Systemic Lupus Erythematosus (SLE) with Acute Nephritis, Antineutrophil Cytoplasmic Antibody- (ANCA-) Associated Vasculitis, and Thrombotic Thrombocytopenic Purpura (TTP): A Rare Case Report with Literature Review
Thrombotic thrombocytopenic purpura (TTP) is a potentially fatal disorder that requires urgent identification and treatment. The association of TTP with systemic lupus erythematosus (SLE) and vasculitis has been reported, however, never simultaneously. A 33-year-old woman with a history of SLE presented with acute abdominal pain, fever, arthralgias, and skin rash. She had acute severe hypertension, diffuse abdominal tenderness, and petechial rash. Diagnostic work-up revealed active urine sediment with proteinuria and hematuria and elevated creatinine, anemia, and thrombocytopenia. She was diagnosed with acute lupus nephritis and early microangiopathic hemolytic anemia in the setting of hypertensive urgency and started on intravenous methylprednisolone 500 mg once a day. Within 48 hours, she developed shock with multiorgan dysfunction and succumbed to her illness. Laboratory tests later showed ADAMTS13 activity less than 10% consistent with TTP and p-antineutrophil cytoplasmic antibody (ANCA) positivity. Autopsy revealed small-vessel vasculitis of the visceral organs. Kidney biopsy demonstrated diffuse proliferative glomerulonephritis. This case illustrates the occurrence of SLE nephritis, p-ANCA vasculitis, and severe TTP with rapidly fatal course, and the importance of having a low threshold for initiating plasma exchange therapy. Here, we discuss the case and provide a literature review on cases of TTP with SLE and vasculitis.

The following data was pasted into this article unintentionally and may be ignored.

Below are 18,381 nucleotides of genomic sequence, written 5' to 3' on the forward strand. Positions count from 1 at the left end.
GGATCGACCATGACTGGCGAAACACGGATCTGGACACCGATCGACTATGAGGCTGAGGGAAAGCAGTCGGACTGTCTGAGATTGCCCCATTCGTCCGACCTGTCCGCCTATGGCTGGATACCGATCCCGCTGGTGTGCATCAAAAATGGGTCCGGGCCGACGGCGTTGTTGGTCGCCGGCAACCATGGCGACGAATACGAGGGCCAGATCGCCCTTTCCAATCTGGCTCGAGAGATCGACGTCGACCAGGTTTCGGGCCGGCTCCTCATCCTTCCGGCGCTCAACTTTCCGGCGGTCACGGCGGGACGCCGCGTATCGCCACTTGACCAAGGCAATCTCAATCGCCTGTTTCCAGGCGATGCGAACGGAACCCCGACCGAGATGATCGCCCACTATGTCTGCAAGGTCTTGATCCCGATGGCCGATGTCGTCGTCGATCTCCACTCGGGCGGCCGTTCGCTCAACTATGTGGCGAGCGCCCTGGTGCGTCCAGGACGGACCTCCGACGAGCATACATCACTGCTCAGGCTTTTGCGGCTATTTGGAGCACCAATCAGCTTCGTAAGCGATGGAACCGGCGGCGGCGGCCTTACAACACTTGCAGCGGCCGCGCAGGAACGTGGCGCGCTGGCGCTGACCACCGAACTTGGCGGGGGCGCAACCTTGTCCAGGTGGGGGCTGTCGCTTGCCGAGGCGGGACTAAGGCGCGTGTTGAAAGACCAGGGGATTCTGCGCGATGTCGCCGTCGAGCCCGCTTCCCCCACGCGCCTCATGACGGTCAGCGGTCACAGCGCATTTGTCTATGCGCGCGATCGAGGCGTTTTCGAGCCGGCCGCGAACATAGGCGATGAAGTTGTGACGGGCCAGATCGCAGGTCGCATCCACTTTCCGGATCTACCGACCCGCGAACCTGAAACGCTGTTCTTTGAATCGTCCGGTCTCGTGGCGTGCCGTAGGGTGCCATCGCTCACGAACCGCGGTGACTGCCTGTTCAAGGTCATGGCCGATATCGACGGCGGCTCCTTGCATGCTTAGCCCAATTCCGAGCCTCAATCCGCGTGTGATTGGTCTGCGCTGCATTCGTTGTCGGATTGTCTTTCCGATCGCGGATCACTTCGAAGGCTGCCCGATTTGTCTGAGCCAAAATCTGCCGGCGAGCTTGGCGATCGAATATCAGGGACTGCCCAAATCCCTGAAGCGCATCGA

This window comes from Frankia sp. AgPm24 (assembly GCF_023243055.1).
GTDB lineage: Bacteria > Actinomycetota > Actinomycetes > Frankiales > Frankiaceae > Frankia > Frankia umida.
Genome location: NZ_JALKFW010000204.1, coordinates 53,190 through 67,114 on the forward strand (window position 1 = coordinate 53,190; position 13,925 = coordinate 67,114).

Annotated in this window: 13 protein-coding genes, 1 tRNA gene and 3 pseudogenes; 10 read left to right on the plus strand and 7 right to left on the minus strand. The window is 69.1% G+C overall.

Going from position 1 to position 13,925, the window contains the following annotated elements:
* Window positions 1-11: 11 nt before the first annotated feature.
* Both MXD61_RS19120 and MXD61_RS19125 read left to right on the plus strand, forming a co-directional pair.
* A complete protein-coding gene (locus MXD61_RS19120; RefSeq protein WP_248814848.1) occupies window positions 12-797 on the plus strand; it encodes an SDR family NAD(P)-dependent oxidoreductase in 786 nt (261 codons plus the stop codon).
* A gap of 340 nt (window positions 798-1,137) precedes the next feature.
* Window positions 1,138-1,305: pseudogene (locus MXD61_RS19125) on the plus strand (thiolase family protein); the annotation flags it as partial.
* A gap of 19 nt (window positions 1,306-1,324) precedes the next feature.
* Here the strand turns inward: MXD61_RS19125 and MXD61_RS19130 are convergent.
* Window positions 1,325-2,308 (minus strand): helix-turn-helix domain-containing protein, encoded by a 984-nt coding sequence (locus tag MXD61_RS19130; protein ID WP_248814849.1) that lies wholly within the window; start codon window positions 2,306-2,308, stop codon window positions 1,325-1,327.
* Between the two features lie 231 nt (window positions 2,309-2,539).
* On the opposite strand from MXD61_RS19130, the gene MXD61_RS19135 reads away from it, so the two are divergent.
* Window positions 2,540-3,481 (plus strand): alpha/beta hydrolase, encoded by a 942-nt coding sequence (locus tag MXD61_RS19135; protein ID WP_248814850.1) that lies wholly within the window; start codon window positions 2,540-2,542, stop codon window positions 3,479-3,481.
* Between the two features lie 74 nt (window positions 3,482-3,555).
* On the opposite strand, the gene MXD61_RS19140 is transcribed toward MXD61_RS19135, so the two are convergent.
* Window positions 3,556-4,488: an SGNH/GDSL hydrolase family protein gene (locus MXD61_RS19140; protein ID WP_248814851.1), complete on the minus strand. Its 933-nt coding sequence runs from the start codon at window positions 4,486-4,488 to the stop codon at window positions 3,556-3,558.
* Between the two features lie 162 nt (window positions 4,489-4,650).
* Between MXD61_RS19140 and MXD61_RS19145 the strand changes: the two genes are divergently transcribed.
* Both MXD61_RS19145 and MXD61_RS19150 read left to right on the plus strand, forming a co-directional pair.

A Case of Diffuse Alveolar Hemorrhage Associated with High-Titer of MPO-ANCA Demonstrating Cytoplasmic Staining Pattern
Diffuse alveolar hemorrhage (DAH) is a life-threatening complication of ANCA-associated vasculitis (AAV) that requires urgent recognition and treatment. A presumptive diagnosis is often rendered without histopathology if concordant positivity of ANCA by indirect immunofluorescence (IIF) and ELISA assays, i.e., P-ANCA+/myeloperoxidase (MPO) Ab+ or C-ANCA+/proteinase-3 (PR3) Ab+, is documented in the context of pulmonary-renal syndrome or rapidly progressive glomerulonephritis. In this respect, the discordance between IIF and ELISA assays poses a diagnostic challenge in the absence of convincing histopathology and involves the risks of delaying the implementation of timely immunosuppressive therapy. Here, we report a 74-year-old woman who developed DAH and was found to have a high titer of MPO-ANCA exhibiting cytoplasmic staining on IIF, i.e., MPO-C-ANCA. The literature suggests that the availability of distinct epitopes on the MPO molecule dictates the perinuclear versus cytoplasmic staining pattern, which potentially explains the discordance between ELISA and IIF assays. Her DAH was controlled in association with seven sessions of plasmapheresis, methylprednisolone 1 gram daily for 3 days followed by 1 mg/kg/day, and rituximab. This case exemplifies the importance of consideration of pretest probability of suspected diagnosis that would realize a plausible interpretation of seemingly inconsistent serological profile and its effective incorporation into the diagnostic reasoning.